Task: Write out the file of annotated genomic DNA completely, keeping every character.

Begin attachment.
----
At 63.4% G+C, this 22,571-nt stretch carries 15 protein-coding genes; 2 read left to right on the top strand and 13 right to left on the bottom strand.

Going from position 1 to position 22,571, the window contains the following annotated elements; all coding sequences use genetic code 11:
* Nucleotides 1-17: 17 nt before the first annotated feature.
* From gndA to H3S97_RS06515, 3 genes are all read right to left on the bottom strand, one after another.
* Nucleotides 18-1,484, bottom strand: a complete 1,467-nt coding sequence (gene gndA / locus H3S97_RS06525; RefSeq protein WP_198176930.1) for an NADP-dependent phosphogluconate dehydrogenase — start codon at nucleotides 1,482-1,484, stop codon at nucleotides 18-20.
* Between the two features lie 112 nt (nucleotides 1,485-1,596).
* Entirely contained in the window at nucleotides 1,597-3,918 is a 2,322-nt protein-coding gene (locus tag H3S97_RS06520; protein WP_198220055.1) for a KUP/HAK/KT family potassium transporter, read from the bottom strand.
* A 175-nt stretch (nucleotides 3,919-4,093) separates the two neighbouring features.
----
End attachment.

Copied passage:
At 63.4% G+C, this 22,571-nt stretch carries 15 protein-coding genes; 2 read left to right on the top strand and 13 right to left on the bottom strand.

Going from position 1 to position 22,571, the window contains the following annotated elements; all coding sequences use genetic code 11:
* Nucleotides 1-17: 17 nt before the first annotated feature.
* From gndA to H3S97_RS06515, 3 genes are all read right to left on the bottom strand, one after another.
* Nucleotides 18-1,484, bottom strand: a complete 1,467-nt coding sequence (gene gndA / locus H3S97_RS06525; RefSeq protein WP_198176930.1) for an NADP-dependent phosphogluconate dehydrogenase — start codon at nucleotides 1,482-1,484, stop codon at nucleotides 18-20.
* Between the two features lie 112 nt (nucleotides 1,485-1,596).
* Entirely contained in the window at nucleotides 1,597-3,918 is a 2,322-nt protein-coding gene (locus tag H3S97_RS06520; protein WP_198220055.1) for a KUP/HAK/KT family potassium transporter, read from the bottom strand.
* A 175-nt stretch (nucleotides 3,919-4,093) separates the two neighbouring features.